I’d have a class of 38 11^{th} grade students. Almost 60% of those were English Language Learners; almost 80% of them would be reading two or more levels below grade level. The reading piece was Young Goodman Brown, by Nathanial Hawthorne, with a lexile (reading) level of 1270 (you can see the actual test questions here, on page 7). The lexile level for 11-12 grade tops out at 1210. So this reading piece is college level.

My students did not test well on this piece. Duh.

Is it because they don’t understand what the questions were asking them?

Or it is that they couldn’t comprehend the dang thing to begin with? That we lost them at the first paragraph, which goes like this: *Young Goodman Brown came forth at sunset into the street at Salem village; but put his head back, after crossing the threshold, to exchange a parting kiss with his young wife. And Faith, as the wife was aptly named, thrust her own pretty head into the street, letting the wind play with the pink ribbons on her cap while she called to Goodman Brown.*

So at the end of the day, what did I know: that my kids tested poorly on this piece, which I could have predicted with 100% accuracy before they even started. Because 11^{th} graders reading at a 9^{th} grade level aren’t going to handle a college level reading piece very well.

What I couldn’t know from this test is their mastery of 11^{th} grade ELA standards. Which is supposed to be *the whole point* of the testing.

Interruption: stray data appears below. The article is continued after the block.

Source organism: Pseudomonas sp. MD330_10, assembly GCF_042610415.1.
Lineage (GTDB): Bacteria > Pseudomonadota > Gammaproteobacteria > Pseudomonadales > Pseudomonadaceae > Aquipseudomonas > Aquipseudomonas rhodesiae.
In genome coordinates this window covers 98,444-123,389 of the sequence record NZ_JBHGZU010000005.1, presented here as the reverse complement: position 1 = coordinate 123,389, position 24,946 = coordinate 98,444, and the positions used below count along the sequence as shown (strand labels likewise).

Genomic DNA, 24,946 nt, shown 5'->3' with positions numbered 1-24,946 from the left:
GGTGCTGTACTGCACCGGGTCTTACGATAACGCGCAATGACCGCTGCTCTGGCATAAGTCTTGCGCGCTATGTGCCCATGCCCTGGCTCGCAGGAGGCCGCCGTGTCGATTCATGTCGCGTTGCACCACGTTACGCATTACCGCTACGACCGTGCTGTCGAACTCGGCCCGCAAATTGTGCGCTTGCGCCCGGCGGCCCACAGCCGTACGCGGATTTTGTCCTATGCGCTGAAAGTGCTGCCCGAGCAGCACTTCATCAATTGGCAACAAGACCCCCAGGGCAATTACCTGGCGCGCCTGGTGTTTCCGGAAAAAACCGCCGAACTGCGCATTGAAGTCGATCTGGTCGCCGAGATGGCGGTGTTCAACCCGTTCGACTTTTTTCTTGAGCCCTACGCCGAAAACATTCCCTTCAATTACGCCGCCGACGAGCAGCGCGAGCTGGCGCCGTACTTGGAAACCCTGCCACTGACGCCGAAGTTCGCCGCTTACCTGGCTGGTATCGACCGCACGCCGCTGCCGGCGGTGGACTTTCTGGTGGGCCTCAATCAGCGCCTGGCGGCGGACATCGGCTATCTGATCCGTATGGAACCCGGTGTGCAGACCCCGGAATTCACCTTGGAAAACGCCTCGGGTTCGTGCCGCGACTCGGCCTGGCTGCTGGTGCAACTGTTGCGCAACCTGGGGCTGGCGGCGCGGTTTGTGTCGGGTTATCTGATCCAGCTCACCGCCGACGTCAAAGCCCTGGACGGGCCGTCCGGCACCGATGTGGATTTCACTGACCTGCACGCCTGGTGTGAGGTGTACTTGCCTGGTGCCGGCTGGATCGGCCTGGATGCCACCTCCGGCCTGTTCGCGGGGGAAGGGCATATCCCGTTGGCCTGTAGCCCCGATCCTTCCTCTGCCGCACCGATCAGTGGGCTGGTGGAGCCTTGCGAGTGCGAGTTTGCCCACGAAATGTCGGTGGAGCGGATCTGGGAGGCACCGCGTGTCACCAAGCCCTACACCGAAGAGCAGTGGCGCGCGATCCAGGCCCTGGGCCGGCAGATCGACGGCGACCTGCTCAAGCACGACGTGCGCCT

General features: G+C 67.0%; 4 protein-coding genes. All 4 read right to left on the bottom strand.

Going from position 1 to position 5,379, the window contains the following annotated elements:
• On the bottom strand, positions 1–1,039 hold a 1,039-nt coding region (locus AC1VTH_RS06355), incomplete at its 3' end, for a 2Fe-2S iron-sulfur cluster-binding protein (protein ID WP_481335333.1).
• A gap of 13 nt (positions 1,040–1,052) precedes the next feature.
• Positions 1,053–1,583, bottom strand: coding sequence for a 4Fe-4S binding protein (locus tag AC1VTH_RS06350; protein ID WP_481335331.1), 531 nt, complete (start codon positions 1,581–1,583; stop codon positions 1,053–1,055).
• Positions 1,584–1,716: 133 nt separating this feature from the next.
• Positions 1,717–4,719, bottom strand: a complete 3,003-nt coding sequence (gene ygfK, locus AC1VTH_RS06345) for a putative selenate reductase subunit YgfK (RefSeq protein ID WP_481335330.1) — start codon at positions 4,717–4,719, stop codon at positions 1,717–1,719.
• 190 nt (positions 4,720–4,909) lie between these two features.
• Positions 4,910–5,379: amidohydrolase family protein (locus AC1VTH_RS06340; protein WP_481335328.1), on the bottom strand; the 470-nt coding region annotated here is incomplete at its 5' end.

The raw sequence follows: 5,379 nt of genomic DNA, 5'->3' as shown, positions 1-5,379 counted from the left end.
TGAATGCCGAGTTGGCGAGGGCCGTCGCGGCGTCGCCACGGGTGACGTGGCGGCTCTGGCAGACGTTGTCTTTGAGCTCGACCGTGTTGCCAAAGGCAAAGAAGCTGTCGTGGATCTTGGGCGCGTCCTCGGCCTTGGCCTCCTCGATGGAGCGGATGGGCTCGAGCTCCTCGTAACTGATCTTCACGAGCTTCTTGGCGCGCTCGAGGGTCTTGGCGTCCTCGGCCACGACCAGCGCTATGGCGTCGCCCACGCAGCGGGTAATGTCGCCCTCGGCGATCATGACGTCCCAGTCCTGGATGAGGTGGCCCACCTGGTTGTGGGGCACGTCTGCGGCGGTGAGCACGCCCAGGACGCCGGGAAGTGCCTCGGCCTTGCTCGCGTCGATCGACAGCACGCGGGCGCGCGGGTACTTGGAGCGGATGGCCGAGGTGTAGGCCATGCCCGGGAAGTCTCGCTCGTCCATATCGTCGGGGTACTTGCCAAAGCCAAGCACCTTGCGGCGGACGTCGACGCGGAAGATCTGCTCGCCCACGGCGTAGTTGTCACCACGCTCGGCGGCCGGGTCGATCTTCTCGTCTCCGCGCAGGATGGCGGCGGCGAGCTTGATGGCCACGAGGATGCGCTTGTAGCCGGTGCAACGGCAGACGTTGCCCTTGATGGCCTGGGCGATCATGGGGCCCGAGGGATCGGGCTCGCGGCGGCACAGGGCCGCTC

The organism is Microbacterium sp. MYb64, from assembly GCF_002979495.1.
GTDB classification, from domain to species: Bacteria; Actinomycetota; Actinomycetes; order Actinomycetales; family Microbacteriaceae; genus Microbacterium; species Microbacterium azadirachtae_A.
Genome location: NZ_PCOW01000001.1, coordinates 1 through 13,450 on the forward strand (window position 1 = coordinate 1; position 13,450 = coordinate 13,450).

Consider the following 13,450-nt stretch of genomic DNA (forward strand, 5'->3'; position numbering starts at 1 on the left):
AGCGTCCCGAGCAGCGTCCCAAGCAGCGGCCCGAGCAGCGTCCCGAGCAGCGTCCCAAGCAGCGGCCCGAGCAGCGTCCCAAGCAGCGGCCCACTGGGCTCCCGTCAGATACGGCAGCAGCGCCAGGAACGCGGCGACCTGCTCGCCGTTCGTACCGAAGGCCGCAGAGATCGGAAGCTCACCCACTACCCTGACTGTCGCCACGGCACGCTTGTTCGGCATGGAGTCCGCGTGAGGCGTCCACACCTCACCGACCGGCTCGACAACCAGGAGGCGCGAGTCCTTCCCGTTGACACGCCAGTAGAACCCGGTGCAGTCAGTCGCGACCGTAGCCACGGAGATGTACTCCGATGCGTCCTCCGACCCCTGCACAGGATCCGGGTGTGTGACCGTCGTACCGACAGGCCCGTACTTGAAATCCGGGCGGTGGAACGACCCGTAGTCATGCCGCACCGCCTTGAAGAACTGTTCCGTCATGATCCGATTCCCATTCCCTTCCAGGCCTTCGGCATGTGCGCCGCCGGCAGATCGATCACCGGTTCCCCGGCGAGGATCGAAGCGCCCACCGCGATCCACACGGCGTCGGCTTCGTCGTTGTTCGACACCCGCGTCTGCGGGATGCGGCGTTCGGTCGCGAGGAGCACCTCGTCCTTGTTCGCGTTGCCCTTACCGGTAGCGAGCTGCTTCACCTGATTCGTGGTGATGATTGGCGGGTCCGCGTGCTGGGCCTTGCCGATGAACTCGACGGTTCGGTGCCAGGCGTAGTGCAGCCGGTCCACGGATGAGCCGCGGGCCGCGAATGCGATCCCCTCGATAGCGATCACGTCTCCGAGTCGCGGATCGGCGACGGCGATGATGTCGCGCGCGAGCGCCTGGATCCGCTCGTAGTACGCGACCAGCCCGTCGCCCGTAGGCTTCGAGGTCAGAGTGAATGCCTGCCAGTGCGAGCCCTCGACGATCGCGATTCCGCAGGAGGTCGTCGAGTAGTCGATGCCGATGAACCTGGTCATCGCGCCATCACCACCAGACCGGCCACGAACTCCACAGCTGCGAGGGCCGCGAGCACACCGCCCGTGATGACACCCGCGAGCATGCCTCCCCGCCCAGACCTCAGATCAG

Bad data. Math scores that tell us more about reading than math. Reading scores that tell us what we already know but have no systems in place to address. Millions and millions and millions of dollars.

For what?

Yeah I look at my son’s 2nd grade math and he has to explain how he came up with how many hundreds, tens and, ones are in a number and he’s like there is no other way to explain it by getting the right answer.

Right. Silly.

I wonder if it would be marked correct on a CC test to state that another way to write ‘245’ is “zero hundreds + zero tens + two hundred and forty-five ones,” or (alternatively) “2.45 hundreds + zero tens + zero ones,” or “zero hundreds + 24-and-a-half tens + zero ones,” and so on.

Ahhh…but it will be multiple choice format, so the “correct” answer will be limited.

Try sitting in an IEP for your special needs child, who is only 5, and being told he has to know how to add and subtract (without using manipulatives such as blocks) by the end of May. Considering his biggest hurdle is interacting socially in an appropriate manner, through things like play, the added pressure of what his math skills should be in 6 months makes me crazy. As I was listening to the standards for kindergarten, I pointed out that every single person in the room, there were 6 adults in the IEP, had a masters degrees or the equivalent of, and not one of us were asked to meet these state standards or were taught in the way out kids are being taught. It really bothered me.

Good points, Lisa. It’s not a good system.